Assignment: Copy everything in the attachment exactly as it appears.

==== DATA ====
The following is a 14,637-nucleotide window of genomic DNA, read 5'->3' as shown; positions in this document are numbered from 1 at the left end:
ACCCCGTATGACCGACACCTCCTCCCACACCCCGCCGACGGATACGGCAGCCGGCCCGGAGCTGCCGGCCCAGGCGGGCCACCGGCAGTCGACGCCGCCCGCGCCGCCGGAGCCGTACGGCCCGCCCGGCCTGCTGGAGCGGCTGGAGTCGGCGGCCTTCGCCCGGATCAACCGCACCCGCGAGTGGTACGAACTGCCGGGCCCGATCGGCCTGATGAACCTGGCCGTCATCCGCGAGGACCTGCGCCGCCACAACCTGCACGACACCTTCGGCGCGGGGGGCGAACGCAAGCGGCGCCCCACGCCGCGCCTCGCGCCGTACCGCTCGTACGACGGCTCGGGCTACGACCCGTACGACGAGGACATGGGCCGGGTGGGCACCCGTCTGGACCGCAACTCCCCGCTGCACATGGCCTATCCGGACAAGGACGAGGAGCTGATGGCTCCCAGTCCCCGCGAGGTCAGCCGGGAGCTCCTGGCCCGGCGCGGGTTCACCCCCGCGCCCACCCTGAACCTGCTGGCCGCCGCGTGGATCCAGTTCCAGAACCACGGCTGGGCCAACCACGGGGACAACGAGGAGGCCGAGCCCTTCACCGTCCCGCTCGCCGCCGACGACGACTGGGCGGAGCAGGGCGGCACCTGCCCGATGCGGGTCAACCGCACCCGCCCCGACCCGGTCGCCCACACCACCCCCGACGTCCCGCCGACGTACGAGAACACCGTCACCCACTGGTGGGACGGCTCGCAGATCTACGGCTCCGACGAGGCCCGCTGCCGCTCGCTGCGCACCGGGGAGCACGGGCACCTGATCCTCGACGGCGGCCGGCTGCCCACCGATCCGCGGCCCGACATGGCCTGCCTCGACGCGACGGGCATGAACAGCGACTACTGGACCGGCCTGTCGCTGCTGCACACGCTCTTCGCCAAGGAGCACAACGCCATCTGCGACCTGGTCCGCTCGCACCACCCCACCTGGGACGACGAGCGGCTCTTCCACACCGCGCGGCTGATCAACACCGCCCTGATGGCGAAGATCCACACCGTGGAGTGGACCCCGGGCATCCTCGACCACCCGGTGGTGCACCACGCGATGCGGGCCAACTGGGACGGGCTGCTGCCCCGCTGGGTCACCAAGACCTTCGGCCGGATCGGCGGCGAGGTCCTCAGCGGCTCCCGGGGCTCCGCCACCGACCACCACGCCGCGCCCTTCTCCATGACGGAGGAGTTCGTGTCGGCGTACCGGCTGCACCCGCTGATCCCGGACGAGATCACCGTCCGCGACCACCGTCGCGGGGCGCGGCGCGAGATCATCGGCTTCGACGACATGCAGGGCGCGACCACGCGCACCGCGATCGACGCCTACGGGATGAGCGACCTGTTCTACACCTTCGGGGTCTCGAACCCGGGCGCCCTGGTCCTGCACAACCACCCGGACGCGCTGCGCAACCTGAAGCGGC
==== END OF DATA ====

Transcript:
The following is a 14,637-nucleotide window of genomic DNA, read 5'->3' as shown; positions in this document are numbered from 1 at the left end:
ACCCCGTATGACCGACACCTCCTCCCACACCCCGCCGACGGATACGGCAGCCGGCCCGGAGCTGCCGGCCCAGGCGGGCCACCGGCAGTCGACGCCGCCCGCGCCGCCGGAGCCGTACGGCCCGCCCGGCCTGCTGGAGCGGCTGGAGTCGGCGGCCTTCGCCCGGATCAACCGCACCCGCGAGTGGTACGAACTGCCGGGCCCGATCGGCCTGATGAACCTGGCCGTCATCCGCGAGGACCTGCGCCGCCACAACCTGCACGACACCTTCGGCGCGGGGGGCGAACGCAAGCGGCGCCCCACGCCGCGCCTCGCGCCGTACCGCTCGTACGACGGCTCGGGCTACGACCCGTACGACGAGGACATGGGCCGGGTGGGCACCCGTCTGGACCGCAACTCCCCGCTGCACATGGCCTATCCGGACAAGGACGAGGAGCTGATGGCTCCCAGTCCCCGCGAGGTCAGCCGGGAGCTCCTGGCCCGGCGCGGGTTCACCCCCGCGCCCACCCTGAACCTGCTGGCCGCCGCGTGGATCCAGTTCCAGAACCACGGCTGGGCCAACCACGGGGACAACGAGGAGGCCGAGCCCTTCACCGTCCCGCTCGCCGCCGACGACGACTGGGCGGAGCAGGGCGGCACCTGCCCGATGCGGGTCAACCGCACCCGCCCCGACCCGGTCGCCCACACCACCCCCGACGTCCCGCCGACGTACGAGAACACCGTCACCCACTGGTGGGACGGCTCGCAGATCTACGGCTCCGACGAGGCCCGCTGCCGCTCGCTGCGCACCGGGGAGCACGGGCACCTGATCCTCGACGGCGGCCGGCTGCCCACCGATCCGCGGCCCGACATGGCCTGCCTCGACGCGACGGGCATGAACAGCGACTACTGGACCGGCCTGTCGCTGCTGCACACGCTCTTCGCCAAGGAGCACAACGCCATCTGCGACCTGGTCCGCTCGCACCACCCCACCTGGGACGACGAGCGGCTCTTCCACACCGCGCGGCTGATCAACACCGCCCTGATGGCGAAGATCCACACCGTGGAGTGGACCCCGGGCATCCTCGACCACCCGGTGGTGCACCACGCGATGCGGGCCAACTGGGACGGGCTGCTGCCCCGCTGGGTCACCAAGACCTTCGGCCGGATCGGCGGCGAGGTCCTCAGCGGCTCCCGGGGCTCCGCCACCGACCACCACGCCGCGCCCTTCTCCATGACGGAGGAGTTCGTGTCGGCGTACCGGCTGCACCCGCTGATCCCGGACGAGATCACCGTCCGCGACCACCGTCGCGGGGCGCGGCGCGAGATCATCGGCTTCGACGACATGCAGGGCGCGACCACGCGCACCGCGATCGACGCCTACGGGATGAGCGACCTGTTCTACACCTTCGGGGTCTCGAACCCGGGCGCCCTGGTCCTGCACAACCACCCGGACGCGCTGCGCAACCTGAAGCGGC